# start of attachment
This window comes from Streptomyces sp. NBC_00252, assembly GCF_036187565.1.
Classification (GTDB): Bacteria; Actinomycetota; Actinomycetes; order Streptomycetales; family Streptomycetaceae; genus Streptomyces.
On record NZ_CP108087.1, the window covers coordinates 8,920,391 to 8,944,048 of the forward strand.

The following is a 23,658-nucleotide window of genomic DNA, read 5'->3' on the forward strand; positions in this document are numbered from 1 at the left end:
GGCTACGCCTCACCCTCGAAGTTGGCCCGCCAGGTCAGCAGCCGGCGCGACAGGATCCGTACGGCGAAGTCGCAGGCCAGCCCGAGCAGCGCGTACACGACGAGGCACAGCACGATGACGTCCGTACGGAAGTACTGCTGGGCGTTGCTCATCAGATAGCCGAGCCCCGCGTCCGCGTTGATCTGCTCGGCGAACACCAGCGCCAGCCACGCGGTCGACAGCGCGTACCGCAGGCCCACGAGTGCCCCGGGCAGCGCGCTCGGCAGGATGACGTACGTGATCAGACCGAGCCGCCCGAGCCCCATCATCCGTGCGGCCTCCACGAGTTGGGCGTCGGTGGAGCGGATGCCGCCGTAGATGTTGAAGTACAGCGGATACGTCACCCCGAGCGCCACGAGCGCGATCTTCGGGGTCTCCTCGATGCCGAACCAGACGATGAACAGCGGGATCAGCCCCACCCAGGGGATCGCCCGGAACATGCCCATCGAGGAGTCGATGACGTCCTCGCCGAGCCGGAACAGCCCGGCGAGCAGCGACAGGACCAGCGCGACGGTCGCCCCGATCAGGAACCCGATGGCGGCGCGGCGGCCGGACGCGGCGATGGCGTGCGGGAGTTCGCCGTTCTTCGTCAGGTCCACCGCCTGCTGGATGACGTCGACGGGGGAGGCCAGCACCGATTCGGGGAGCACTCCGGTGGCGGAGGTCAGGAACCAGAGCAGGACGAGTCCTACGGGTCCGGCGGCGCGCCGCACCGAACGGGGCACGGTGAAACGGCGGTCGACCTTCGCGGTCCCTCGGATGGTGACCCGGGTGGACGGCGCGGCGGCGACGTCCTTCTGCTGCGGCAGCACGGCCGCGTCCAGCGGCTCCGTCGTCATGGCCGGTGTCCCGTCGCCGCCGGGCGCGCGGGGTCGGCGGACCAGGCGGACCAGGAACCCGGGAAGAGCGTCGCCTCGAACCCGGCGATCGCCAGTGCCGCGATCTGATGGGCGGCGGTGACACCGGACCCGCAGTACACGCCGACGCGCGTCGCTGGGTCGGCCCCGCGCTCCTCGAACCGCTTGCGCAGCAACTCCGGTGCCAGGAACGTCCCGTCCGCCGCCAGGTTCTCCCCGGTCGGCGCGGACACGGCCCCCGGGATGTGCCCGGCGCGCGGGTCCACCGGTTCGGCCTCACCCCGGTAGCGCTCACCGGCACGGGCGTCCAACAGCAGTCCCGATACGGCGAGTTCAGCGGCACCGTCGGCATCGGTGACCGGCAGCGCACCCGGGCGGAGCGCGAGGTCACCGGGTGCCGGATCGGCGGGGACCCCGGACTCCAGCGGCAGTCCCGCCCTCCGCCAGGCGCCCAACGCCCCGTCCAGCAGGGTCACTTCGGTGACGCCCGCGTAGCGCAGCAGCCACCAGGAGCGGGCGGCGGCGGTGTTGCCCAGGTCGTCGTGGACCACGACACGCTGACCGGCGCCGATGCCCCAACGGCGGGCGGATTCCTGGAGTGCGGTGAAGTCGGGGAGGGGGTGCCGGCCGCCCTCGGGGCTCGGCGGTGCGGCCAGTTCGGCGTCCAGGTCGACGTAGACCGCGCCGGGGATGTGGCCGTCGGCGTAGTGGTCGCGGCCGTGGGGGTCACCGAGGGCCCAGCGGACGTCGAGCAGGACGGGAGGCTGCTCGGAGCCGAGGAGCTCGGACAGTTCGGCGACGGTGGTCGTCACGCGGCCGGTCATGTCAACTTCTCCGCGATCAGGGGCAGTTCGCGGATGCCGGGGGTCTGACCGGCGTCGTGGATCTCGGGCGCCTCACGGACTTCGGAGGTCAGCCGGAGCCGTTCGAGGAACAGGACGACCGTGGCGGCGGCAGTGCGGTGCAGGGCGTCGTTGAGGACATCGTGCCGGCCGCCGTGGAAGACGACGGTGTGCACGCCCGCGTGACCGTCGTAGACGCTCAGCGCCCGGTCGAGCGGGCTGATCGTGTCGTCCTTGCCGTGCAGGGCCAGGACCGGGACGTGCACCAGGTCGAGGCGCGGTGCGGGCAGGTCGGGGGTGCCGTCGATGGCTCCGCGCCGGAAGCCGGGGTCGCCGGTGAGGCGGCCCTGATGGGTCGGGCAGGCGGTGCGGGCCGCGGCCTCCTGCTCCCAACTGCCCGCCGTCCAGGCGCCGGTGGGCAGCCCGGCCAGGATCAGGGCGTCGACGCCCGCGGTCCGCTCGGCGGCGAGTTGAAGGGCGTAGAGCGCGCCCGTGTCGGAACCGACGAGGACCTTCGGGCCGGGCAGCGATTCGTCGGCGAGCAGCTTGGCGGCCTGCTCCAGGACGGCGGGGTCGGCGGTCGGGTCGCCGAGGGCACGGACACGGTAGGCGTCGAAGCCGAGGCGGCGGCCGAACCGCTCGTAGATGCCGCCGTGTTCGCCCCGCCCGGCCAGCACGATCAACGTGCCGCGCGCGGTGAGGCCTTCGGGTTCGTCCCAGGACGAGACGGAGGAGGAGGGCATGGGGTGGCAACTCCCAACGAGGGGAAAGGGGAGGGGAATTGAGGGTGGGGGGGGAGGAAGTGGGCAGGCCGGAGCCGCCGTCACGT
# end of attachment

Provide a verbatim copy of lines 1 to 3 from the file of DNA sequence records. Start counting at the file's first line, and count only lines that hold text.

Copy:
This window comes from Streptomyces sp. NBC_00252, assembly GCF_036187565.1.
Classification (GTDB): Bacteria; Actinomycetota; Actinomycetes; order Streptomycetales; family Streptomycetaceae; genus Streptomyces.
On record NZ_CP108087.1, the window covers coordinates 8,920,391 to 8,944,048 of the forward strand.